Enter the Sand-man: Socialist Bernie Sanders blasts billionaires, corporations in presidential bid announcement

U.S. Senator Bernie Sanders (I-VT) holds a news conference outside the U.S. Capitol in Washington, April 30, 2015 (Reuters / Jonathan Ernst)
Noted critic of economic inequality, corporations and the rich, Vermont Senator Bernie Sanders said he was running for president to buck the system in which billionaire families were able to buy elections and candidates.

The Supreme Court’s “disastrous” decision in Citizens United created the situation in which “billionaires are literally able to buy elections and candidates,” Sanders argued. Billionaire families, he charged, are spending “hundreds and hundreds” of millions to back candidates, “often extreme right-wing” ones.

Sanders brought up the Koch brothers, major Republican donors, who he said were spending $900 million in the coming election to campaign for abolishing Social Security, Medicare and Medicaid.

I wonder now, in this day and age, whether it is possible for any candidate who is not a billionaire, or who is not beholden to the billionaire class, to be able to run successful campaigns,” he said. “And if that is the case, I want you all to recognize what a sad state of affairs that is for American democracy.”

READ MORE: Clinton gets competition: Bernie Sanders tells media he's running for president in 2016

Sanders also attacked the economic system in which “99 percent of all new income is going to the top one percent,” while most Americans work harder and longer for less money than before.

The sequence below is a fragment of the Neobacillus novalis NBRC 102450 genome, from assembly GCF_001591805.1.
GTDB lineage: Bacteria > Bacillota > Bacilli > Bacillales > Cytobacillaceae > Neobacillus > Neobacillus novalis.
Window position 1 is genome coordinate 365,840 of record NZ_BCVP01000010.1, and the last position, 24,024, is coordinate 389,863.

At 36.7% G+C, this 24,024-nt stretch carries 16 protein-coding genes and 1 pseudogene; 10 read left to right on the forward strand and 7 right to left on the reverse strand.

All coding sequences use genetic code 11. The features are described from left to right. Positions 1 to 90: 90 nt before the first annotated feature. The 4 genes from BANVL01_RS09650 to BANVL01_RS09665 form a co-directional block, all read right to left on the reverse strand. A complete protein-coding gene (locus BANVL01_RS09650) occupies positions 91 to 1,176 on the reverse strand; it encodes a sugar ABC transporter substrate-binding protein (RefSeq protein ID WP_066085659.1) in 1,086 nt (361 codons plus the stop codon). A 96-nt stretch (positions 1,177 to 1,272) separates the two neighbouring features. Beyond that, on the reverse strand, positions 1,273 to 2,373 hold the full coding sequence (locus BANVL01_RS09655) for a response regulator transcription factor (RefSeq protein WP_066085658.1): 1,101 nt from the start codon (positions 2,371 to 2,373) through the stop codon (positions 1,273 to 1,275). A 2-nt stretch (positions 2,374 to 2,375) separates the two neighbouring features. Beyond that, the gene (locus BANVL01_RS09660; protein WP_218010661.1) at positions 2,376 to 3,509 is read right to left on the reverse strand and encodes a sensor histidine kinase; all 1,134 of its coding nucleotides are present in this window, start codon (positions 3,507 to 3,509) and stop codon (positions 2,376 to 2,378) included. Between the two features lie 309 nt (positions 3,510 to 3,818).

This type of economics is not only immoral, not only wrong, it is unsustainable, it cannot continue,” he said, adding that the US was facing with a more serious crisis than any time since the 1930s Great Depression.

The major issue is, how do we create an economy that works for all of our people, rather than a small number of billionaires?” Sanders asked.

He criticized the official unemployment figure of 5.5 percent, arguing it was closer to 11 percent because so many people have given up looking for work. Rebuilding the crumbling US infrastructure would create 13 million jobs, he said.

Statistician Nate Silver rejected any notion of Sanders having a chance at the nomination. “I mean, literally, Al Gore is more likely to be the Democratic nominee than Bernie Sanders,” Silver tweeted.

While acknowledging that Sanders’ odds of winning were nearly nonexistent, the mainstream media hailed his announcement as good for the campaign and even the Democrats’ front-runner, Hillary Clinton. Sanders describes himself as a democratic socialist and has consistently shifted the political debate leftward on several issues, in particular campaign finance, health care, the budget and the environment.

The more attention Bernie Sanders gets, the more attention economic inequality gets, which is something Republicans would rather avoid,” wrote Paul Waldman in the Washington Post’s political blog Plum Line.

Sanders himself rejected speculation that his candidacy was symbolic and intended simply to shift the debate.

We’re in this race to win,” he told reporters.

Listed as an independent, Sanders caucuses with the Democrats, and is counted as such for committee assignments. Earlier in the week, when he first told the press about his intentions to announce a presidential bid, he said running as an independent would be impractical.

It made a lot more sense for me to work within the Democratic primary system where it's much easier to get on the ballot and have a chance to debate the other candidates," Sanders had said.

Sanders, 73, served as the mayor of Vermont’s largest city for four terms, from 1981 to 1989. He then ran for the state’s one seat in the US House of Representatives as an independent, losing in 1988 before winning the position in 1990. Sanders served in the House until January 2007, when he was sworn in as Vermont’s junior US senator.